Q: My district does not have a materials selection policy. Therefore, there are no official selection criteria, nor is there a process for reconsideration of challenged materials. What steps can I take to remedy this situation?
We’re so glad you are being proactive on this critical issue. There are several things you can and should do.
(1) Find out what, if any, legal requirements your state may have regarding such policies. (In Wisconsin, for example, all school districts are required by law to have a selection policy that includes a reconsideration process.) It will be helpful in your conversations with administrators to know whether the district must have such a policy to be in compliance with state law.
(2) Familiarize yourself with the components of a policy. The American Library Association’s Selection & Reconsideration Policy Toolkit is available online. This document models every component of an effective selection and reconsideration policy and can be used as a starting point for your own district’s policy creation.
(3) Develop talking points for meetings with administrators and others. Regardless of whether there is a law requiring a policy, you know that a policy is in the best interests of the school, the district, and the community. As you think about what you will say, position yourself as interested in helping facilitate this process, working with your administrator(s), teachers, parents and others to develop a professional policy that will a) articulate the library’s role in supporting the school’s educational goals and meeting the needs and interests of the school community by establishing clear selection guidelines and criteria, b) establish clear procedures and accountability for the selection of materials, and for what to do if a concern about materials arises, and c) ensure that any and all concerns about materials receive due process and are responded to in a thoughtful, fair, and equitable manner.
(4) Find allies within the district. Talk to other school librarians (if there are any) and see if you can advocate for a policy collectively. Depending on the size of your district, there might be a key district-level administrator who needs to be on board, and perhaps will be the one to ultimately advocate for getting the ball rolling at the district level. Make sure your own immediate administrator is aware of the issue and what you are working to accomplish.
(5) Request a meeting with key players who have the authority to get the process moving. In addition to your talking points, know what you would like the next step to be. Ideally, you want to walk out of that meeting with the go-ahead to form a committee to create a policy that will eventually be reviewed and approved by the school board. You will want the working committee to include library media specialist(s), representative teachers, parents, and a student. If your district is not in compliance with a state law by not having a policy, don’t be threatening, but make your concern about lack of compliance, and lack of a policy, clear.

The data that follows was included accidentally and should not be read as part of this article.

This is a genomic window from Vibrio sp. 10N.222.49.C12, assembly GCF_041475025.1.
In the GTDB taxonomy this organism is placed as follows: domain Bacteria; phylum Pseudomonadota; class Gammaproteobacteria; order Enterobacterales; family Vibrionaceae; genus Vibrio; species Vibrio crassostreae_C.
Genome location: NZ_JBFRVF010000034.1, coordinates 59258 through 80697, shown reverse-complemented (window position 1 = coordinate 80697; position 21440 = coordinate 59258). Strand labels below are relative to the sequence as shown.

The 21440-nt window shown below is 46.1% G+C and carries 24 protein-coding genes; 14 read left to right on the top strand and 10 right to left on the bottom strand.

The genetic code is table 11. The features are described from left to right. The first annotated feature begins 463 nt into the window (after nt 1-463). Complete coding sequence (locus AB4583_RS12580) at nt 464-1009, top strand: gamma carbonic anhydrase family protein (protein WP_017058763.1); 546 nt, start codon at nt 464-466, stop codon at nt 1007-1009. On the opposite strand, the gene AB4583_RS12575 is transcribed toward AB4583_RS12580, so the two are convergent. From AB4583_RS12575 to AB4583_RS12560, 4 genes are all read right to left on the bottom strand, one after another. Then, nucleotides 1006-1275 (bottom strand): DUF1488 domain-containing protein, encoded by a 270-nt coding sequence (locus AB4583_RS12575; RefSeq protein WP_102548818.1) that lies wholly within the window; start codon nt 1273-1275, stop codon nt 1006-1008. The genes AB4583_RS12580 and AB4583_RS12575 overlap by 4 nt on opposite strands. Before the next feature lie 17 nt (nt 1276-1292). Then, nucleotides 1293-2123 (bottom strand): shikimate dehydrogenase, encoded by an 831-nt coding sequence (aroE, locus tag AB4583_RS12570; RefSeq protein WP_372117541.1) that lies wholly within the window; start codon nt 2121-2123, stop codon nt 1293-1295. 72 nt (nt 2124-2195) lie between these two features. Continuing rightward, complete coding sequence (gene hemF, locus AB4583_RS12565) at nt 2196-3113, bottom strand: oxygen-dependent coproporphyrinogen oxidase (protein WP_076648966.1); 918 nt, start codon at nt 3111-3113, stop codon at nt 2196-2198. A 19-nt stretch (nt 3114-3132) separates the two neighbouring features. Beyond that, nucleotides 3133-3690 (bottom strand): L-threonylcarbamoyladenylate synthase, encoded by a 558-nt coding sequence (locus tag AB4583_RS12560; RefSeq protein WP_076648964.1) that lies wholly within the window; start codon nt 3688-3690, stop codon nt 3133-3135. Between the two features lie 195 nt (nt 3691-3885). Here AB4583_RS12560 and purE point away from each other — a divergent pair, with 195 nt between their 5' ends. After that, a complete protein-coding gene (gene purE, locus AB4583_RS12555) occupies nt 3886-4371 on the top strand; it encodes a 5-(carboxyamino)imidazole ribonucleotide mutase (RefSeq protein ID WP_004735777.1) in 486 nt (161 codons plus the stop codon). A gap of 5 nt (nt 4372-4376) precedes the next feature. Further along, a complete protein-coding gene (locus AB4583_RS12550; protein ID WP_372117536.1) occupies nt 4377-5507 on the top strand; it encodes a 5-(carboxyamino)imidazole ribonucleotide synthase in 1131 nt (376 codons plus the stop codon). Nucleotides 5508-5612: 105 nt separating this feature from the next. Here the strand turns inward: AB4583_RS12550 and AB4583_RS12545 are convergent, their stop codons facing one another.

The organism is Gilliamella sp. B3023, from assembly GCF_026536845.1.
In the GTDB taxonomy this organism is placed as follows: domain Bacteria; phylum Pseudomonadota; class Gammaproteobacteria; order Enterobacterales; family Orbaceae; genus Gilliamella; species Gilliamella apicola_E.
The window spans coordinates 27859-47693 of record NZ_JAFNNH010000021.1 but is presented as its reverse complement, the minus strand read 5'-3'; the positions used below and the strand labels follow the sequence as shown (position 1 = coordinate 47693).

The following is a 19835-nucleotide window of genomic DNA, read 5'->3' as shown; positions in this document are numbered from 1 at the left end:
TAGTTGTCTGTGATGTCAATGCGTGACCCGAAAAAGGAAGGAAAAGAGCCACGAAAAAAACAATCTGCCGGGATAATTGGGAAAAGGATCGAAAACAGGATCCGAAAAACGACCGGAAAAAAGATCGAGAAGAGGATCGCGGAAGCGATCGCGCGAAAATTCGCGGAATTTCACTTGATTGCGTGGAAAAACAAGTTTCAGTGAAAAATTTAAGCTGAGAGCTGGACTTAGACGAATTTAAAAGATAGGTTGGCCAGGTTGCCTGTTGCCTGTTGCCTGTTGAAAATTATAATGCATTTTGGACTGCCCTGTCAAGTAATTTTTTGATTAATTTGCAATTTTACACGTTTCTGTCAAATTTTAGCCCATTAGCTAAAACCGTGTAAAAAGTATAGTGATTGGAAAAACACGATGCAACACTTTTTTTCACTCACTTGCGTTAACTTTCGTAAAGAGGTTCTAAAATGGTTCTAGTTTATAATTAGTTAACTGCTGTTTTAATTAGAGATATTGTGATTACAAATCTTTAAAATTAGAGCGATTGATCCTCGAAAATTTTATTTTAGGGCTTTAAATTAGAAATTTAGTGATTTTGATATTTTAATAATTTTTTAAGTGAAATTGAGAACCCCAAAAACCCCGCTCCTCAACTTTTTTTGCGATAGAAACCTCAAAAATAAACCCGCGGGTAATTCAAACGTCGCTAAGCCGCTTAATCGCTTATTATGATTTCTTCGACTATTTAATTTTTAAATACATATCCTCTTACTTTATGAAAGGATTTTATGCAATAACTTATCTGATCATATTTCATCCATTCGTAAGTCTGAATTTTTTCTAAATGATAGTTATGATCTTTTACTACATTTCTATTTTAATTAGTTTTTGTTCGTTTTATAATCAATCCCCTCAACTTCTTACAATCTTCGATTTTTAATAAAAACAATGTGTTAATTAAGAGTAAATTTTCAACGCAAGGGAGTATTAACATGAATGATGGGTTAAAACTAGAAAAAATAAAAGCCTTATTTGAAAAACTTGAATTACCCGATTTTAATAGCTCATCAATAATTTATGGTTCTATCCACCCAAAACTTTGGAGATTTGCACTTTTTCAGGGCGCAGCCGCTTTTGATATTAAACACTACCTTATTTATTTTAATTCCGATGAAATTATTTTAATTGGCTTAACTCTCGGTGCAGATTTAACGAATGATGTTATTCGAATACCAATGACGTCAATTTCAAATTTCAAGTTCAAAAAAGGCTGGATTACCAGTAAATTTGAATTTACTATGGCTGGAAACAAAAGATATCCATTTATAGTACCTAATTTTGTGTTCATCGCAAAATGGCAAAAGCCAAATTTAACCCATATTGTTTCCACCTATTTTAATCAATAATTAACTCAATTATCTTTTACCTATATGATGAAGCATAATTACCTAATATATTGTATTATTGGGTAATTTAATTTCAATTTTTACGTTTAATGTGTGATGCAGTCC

In some states, including Wisconsin, some districts are working with a third-party organization on developing policies for board approval. That doesn’t mean you can’t impact the process; ask the same key players noted above how you can make sure the process for creating and adopting selection and reconsideration policies and related procedures can still involve knowledgeable staff, and can be customized to reflect your district’s needs.
Creating a policy is a big task, but the conversations that take place throughout the process are invaluable. And so is the resulting policy, which is not only the best defense if a challenge should arise, but, just as important, it will assure everyone that the library media collection is being developed professionally with thought and care for supporting the educational goals of your district and the board-approved curriculum of each specific school. In the end, the district will have a document that provides clarification of the library media program’s role, communication to all (from administrators and staff to parents and the larger community) of the program’s goals, continuity of vision in collection development, equity in responding to concerns, and accountability regarding roles and responsibilities.
Sound like a big project? Yes, it is. But just think what it’ll be like to have your current responsibility without going to the effort of making this happen. By the way, you might find that you won’t be in charge of this effort. Other players with similar interests or more authority will probably emerge. Your role will be that of the building level (and perhaps the district level) professional staff member with access to information about such policies. You’ll be the information provider, which is your current role now, isn’t it? You’ll be doing your job, won’t you? In addition, you’ll be creating avenues for future communication, collaboration and cooperation.
October, 2008 revised 2018, 2020